Lipids in Immunity: Presentation of lipid antigens (yellow) by lipid antigen presenting molecules (gold) for recognition by T cell receptors (orange) is a critical first step in lipid mediated T cell immunity.

“It is now becoming evident that the CD1 family can play an important role in both protective immunity and immunopathology.”

As well as T cells sensing peptides presented by MHC molecules (Theme 5), they can also respond to lipids (this theme) and metabolites (Theme 7). In the context of lipid-mediated immunity, TCRs recognise lipids that are presented by MHC-I like molecules, namely the CD1 family.

There are four members of the CD1 family of antigen-presenting molecules expressed on the cell surface (CD1a,b,c,d), each one of which possesses unique structural and biochemical/cellular features that indicates distinct roles in immunity. Indeed, it is now becoming evident – in part due to the contributions of Imaging CoE scientists, that the CD1 family can play an important role in both protective immunity (e.g. response to Mycobacterium tuberculosis) and immunopathology. Imaging CoE scientists continue to pioneer this aspect of immunity.



While most studies into lipid mediated immunity have centred on understanding how Natural Killer T (NKT) cells respond to lipids presented by the CD1d member, there is a major lack of understanding of T cell responses to the other CD1 family members (CD1a-c). The Imaging CoE is focused on bridging this basic knowledge gap.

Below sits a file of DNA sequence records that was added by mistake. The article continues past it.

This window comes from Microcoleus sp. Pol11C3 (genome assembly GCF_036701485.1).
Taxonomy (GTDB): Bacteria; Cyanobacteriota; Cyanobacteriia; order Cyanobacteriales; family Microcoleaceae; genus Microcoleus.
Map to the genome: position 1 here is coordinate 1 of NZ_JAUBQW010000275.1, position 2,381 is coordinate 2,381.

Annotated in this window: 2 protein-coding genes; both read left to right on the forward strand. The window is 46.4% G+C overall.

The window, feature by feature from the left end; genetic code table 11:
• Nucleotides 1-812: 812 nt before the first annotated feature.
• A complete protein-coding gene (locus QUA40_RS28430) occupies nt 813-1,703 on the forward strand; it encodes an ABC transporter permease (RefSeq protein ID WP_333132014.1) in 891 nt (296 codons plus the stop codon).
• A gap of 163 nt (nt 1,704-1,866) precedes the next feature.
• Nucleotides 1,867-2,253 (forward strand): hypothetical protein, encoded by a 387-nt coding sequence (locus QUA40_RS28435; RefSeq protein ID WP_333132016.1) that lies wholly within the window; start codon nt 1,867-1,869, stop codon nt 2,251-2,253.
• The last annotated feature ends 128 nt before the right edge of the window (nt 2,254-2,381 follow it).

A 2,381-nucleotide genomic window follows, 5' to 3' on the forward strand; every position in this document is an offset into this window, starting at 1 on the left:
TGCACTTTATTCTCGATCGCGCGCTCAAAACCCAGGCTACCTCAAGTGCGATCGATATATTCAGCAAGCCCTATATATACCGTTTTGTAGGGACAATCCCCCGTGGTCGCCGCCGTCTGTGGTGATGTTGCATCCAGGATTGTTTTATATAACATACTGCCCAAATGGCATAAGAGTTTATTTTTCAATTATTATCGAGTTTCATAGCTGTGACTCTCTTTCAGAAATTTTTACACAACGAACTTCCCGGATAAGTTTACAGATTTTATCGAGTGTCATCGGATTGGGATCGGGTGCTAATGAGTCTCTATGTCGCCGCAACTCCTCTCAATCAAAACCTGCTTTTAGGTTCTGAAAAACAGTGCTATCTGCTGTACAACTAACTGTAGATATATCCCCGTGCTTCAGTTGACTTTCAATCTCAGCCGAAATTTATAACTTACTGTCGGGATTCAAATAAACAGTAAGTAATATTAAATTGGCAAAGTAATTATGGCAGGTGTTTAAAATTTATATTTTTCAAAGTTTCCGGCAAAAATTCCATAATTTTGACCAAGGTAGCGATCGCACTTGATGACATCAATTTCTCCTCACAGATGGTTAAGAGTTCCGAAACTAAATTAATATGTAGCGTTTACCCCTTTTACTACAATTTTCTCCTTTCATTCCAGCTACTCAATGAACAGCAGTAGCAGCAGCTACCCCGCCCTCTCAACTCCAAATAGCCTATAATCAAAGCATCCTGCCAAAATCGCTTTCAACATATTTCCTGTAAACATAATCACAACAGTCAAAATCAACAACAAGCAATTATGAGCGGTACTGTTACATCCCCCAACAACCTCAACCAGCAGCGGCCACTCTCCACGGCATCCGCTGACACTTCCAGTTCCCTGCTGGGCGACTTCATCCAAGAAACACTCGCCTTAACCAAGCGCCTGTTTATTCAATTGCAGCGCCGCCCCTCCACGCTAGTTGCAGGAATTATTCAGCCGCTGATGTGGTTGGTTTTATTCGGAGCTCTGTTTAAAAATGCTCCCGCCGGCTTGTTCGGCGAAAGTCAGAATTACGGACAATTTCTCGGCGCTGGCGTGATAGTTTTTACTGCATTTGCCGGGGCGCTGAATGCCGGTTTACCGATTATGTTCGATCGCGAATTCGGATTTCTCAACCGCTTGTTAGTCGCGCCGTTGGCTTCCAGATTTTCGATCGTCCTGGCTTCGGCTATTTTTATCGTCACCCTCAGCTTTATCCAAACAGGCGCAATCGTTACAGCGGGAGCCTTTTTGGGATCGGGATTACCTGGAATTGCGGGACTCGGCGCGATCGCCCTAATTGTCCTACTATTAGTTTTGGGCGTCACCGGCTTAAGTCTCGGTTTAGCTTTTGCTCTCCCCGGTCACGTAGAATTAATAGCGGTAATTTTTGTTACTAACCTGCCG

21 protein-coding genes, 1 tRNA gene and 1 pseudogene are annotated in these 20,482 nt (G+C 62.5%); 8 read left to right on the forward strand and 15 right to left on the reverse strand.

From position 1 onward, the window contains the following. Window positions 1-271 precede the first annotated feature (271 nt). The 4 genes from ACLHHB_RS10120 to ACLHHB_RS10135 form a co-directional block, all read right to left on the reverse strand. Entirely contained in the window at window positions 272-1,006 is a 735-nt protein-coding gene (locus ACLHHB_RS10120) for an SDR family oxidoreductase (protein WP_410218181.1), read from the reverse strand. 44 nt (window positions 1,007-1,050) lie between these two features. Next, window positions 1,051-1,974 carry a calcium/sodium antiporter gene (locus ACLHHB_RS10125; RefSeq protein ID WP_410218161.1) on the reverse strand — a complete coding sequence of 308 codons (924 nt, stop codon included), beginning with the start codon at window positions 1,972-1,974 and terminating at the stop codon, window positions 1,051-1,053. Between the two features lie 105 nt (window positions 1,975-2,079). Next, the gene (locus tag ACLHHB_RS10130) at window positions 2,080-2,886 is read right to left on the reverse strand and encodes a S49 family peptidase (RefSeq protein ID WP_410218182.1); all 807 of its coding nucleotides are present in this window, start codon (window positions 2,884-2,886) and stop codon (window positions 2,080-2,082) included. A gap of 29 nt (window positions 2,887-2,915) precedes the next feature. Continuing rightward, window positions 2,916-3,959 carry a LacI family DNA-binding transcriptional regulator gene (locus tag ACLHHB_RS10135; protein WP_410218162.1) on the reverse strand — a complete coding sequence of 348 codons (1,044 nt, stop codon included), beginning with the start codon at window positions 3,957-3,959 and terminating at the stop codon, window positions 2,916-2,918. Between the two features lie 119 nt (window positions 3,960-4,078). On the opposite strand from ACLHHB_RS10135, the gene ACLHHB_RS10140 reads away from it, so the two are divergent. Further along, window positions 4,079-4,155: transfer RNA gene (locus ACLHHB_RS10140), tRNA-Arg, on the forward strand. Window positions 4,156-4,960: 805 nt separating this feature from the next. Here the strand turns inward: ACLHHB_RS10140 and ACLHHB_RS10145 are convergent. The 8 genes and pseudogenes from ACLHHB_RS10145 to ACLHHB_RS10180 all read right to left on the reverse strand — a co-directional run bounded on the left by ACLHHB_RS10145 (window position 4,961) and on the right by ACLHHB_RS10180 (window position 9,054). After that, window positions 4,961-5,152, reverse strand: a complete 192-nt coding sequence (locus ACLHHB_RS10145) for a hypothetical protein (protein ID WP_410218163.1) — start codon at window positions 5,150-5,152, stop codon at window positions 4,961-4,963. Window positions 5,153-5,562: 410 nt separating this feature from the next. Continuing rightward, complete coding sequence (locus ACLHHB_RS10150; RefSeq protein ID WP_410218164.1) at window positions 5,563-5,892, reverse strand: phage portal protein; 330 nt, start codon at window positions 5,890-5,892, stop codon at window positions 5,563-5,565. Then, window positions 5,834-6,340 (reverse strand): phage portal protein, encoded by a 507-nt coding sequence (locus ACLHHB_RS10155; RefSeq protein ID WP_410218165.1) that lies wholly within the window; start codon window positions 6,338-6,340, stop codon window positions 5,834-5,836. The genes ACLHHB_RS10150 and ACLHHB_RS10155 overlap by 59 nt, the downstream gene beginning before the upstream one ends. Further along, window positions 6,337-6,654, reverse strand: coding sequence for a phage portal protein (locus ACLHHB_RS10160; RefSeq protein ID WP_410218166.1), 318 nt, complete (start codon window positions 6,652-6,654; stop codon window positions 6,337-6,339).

Collectively, findings in this area has led to:

  1. Understanding of how TCRs recognise CD1c via a previously undescribed mechanism (Nature Immunology).
  2. How the different isoforms of CD1d play a key role in immunity (PNAS).
  3. How the fine chemical structure of lipid antigens modulate the immune response to NKT cells (Cell Chemical Biology).
  4. How lipid antigen recognition by NKT cells in liver can lead to enhanced CD8 T cell resident memory cells in liver (Cell Reports).
  5. How CD1d-lipid antigen reactive NKT cells are functionally diverse and how this response is shaped by the inflammatory environment at the time of activation (Immunol. Cell Biol.).


  1. Explore protective immune responses to lipid antigens.
  2. Examine CD1 auto reactivity in the context of health and autoimmunity.


T cell autoreactivity directed toward CD1c itself rather than toward carried self lipid

There are 4 CD1 isoforms – CD1a, CD1b, CD1c and CD1d. Imaging CoE scientists have pioneered our understanding of how TCRs recognise CD1d (Borg, Nature 2007), CD1a (Birkinshaw, Nature Immunology 2015) and CD1b
(Nature Comms 2016 & Science Immunology 2017).

A last bastion in gaining an understanding of the molecular basis of lipid mediated immunity was that of knowing how TCRs recognised CD1c plus lipid antigen. Understanding this is a key question as the 3D architecture of CD1c is distinct from other CD1 family members; it possesses a distinct tissue distribution from the other CD1 family members; and CD1c-restricted T cell immunity has been implicated in autoimmunity, tumour immunity, as well as immune responses to Mycobacterium tuberculosis. Yet, the particular role of T cell reactivity to CD1c in health and disease remained unknown and understanding how TCRs recognise this antigen-presenting molecule is central to filling this knowledge gap.